Has anyone else noticed lately how those committing, advocating for, or orchestrating violence against minorities are rewarded?
The past few months have been especially mind-boggling, mostly because state governments seem to be forcing their citizenry into bizarrely sadistic square dances, all the while spinning some hidden roulette wheel and waiting to see where the ball lands–and which of the dancers become the next target.
Swing your partner round and round,
Throw the minority to the ground
Just hope they don’t make a sound,
As the bullet chamber voids another round.
Eyes, ears, and hearts have been glued to Florida as so many awaited the verdict. I’d hoped that the jury would see through the scare tactics, would realize the defense was doing nothing but attempting to paint Trayvon in a less than flattering light–as if occasional profanity, hooded or loose clothing, or photos on social media warranted the brutal, excessive, disgusting act of injustice that stole his last breath.
How can people be so gullible? How can the jurors look themselves in the mirror knowing they gifted a known violent man–someone with a history of violence toward authorities and family members–with freedom?
And how can anyone celebrate the verdict?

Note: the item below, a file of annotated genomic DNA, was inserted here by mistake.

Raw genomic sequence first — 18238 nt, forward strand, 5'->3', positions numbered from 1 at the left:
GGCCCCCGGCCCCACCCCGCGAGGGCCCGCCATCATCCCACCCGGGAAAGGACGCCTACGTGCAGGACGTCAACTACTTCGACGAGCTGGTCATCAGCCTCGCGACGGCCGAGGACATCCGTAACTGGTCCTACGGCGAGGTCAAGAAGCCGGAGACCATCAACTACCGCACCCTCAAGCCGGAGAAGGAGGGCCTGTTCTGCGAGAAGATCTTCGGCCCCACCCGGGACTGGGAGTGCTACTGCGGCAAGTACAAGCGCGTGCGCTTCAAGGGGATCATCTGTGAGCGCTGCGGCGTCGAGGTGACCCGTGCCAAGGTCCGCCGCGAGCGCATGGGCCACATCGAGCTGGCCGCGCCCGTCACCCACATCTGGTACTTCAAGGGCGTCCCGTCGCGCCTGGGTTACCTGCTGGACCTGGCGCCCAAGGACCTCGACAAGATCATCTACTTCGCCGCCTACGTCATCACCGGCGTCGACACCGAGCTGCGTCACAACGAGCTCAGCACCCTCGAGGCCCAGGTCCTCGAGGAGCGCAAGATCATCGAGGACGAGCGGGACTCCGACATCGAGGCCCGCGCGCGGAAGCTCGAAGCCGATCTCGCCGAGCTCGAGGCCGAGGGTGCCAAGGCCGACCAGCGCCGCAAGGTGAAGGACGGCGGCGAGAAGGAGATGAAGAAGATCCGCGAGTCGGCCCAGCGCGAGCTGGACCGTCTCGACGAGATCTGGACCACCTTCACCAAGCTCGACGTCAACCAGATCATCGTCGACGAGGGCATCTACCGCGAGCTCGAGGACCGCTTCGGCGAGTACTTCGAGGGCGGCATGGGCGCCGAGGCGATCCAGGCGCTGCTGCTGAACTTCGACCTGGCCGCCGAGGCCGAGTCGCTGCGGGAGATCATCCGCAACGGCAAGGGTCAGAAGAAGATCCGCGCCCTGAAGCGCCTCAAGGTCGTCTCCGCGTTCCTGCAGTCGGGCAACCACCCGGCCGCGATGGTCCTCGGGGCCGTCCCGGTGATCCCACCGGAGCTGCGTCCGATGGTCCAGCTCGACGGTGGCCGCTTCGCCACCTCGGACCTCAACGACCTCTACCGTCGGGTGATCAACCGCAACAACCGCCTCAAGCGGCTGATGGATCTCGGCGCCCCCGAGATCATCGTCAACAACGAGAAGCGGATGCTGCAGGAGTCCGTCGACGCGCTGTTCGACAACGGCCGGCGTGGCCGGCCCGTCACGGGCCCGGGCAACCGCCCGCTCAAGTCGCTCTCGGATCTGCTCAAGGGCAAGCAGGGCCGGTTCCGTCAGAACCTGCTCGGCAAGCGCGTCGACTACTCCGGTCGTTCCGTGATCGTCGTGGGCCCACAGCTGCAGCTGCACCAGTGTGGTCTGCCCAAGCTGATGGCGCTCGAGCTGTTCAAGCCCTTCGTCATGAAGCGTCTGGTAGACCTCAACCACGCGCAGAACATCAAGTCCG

A boy is dead. His death is what Zimmerman apologists and revelers are celebrating: not Zimmerman; not the verdict. They celebrate violence: violence against minorities; violence they now know they can get away with if they hold their guns close enough, align themselves with fat cats, and argue that they are the victims–not the dead.
Because, in their eyes, cases like Trayvon’s prove the dead elicited the violence.
They deserved it.
Just like a black man deserves to be highly surveilled.
Just like a woman deserves to carry the child of her rapist.
Just like a trans man deserves to be accosted at his job.
Bigots and fear-mongers know that the spotlight on Trayvon’s case will dim soon enough–that a white celebrity will die, or a rich white kid will go missing, and all attention will be turned away.
Which will be enough time for them to play neighborhood sentry: taunt the gay boy next door, nag the black neighbor, intimidate the Planned Parenthood employee who just moved in across the street–all the while keeping a hand behind their back, a finger on the trigger.
Hoping for a response. For resistance.